Facebook LoginYou can use this to streamline signing up for, or signing in to your Hubpages account. No data is shared with Facebook unless you engage with this feature. (Privacy Policy)
    MavenThis supports the Maven widget and search functionality. (Privacy Policy)
    Marketing
    Google AdSenseThis is an ad network. (Privacy Policy)
    Google DoubleClickGoogle provides ad serving technology and runs an ad network. (Privacy Policy)
    Index ExchangeThis is an ad network. (Privacy Policy)
    SovrnThis is an ad network. (Privacy Policy)
    Facebook AdsThis is an ad network. (Privacy Policy)
    Amazon Unified Ad MarketplaceThis is an ad network. (Privacy Policy)
    AppNexusThis is an ad network. (Privacy Policy)
    OpenxThis is an ad network. (Privacy Policy)
    Rubicon ProjectThis is an ad network. (Privacy Policy)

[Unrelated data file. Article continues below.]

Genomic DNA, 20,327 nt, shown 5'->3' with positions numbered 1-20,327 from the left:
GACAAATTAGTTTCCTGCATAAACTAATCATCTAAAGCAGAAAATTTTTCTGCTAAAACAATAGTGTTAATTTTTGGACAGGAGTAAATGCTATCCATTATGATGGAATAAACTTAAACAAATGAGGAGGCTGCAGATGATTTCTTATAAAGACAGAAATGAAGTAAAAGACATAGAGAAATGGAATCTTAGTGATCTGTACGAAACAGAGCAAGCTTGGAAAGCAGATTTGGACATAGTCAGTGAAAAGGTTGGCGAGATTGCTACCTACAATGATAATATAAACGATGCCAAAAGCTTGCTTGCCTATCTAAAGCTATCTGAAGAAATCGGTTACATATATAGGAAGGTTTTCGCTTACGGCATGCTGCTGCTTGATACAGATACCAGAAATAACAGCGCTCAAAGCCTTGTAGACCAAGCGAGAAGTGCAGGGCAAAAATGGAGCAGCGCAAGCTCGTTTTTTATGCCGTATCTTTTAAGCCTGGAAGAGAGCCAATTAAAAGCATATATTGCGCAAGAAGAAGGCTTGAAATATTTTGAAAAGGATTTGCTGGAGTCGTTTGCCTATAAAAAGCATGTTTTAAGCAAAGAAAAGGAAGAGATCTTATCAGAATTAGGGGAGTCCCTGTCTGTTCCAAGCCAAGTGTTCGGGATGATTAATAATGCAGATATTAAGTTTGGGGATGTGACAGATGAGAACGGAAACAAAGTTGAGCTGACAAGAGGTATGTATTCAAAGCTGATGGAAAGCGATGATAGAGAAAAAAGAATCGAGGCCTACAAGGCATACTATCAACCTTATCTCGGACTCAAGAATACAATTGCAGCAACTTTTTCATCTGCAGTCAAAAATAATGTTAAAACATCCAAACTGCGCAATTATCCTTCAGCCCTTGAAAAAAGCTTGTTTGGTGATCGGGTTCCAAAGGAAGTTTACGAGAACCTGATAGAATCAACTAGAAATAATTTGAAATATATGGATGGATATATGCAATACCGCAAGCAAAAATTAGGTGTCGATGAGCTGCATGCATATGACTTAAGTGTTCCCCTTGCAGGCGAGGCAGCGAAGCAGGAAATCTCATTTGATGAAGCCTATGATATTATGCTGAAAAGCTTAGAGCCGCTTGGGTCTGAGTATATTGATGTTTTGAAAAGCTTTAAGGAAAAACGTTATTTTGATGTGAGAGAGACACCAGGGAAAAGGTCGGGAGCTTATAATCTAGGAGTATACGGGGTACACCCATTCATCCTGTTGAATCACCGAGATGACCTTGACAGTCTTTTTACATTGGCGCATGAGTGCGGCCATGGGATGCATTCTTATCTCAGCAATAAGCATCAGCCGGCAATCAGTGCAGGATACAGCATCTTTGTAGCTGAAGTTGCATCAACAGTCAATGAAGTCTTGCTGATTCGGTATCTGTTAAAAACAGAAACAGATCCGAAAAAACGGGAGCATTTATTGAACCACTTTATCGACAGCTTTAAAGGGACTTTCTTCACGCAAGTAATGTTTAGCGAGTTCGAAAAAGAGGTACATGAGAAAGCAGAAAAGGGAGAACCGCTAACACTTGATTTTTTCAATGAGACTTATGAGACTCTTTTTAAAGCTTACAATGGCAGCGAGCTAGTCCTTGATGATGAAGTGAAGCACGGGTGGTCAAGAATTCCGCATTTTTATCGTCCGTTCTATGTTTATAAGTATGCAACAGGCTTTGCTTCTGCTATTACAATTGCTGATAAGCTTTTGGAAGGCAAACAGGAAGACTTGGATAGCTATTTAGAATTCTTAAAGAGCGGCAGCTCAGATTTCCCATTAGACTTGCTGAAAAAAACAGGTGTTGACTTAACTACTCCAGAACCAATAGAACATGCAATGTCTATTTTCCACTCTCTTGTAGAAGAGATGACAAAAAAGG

TripleLiftThis is an ad network. (Privacy Policy)
    Say MediaWe partner with Say Media to deliver ad campaigns on our sites. (Privacy Policy)
    Remarketing PixelsWe may use remarketing pixels from advertising networks such as Google AdWords, Bing Ads, and Facebook in order to advertise the HubPages Service to people that have visited our sites.
    Conversion Tracking PixelsWe may use conversion tracking pixels from advertising networks such as Google AdWords, Bing Ads, and Facebook in order to identify when an advertisement has successfully resulted in the desired action, such as signing up for the HubPages Service or publishing an article on the HubPages Service.
    Statistics
    Author Google AnalyticsThis is used to provide traffic data and reports to the authors of articles on the HubPages Service. (Privacy Policy)
    ComscoreComScore is a media measurement and analytics company providing marketing data and analytics to enterprises, media and advertising agencies, and publishers. Non-consent will result in ComScore only processing obfuscated personal data. (Privacy Policy)
    Amazon Tracking PixelSome articles display amazon products as part of the Amazon Affiliate program, this pixel provides traffic statistics for those products (Privacy Policy)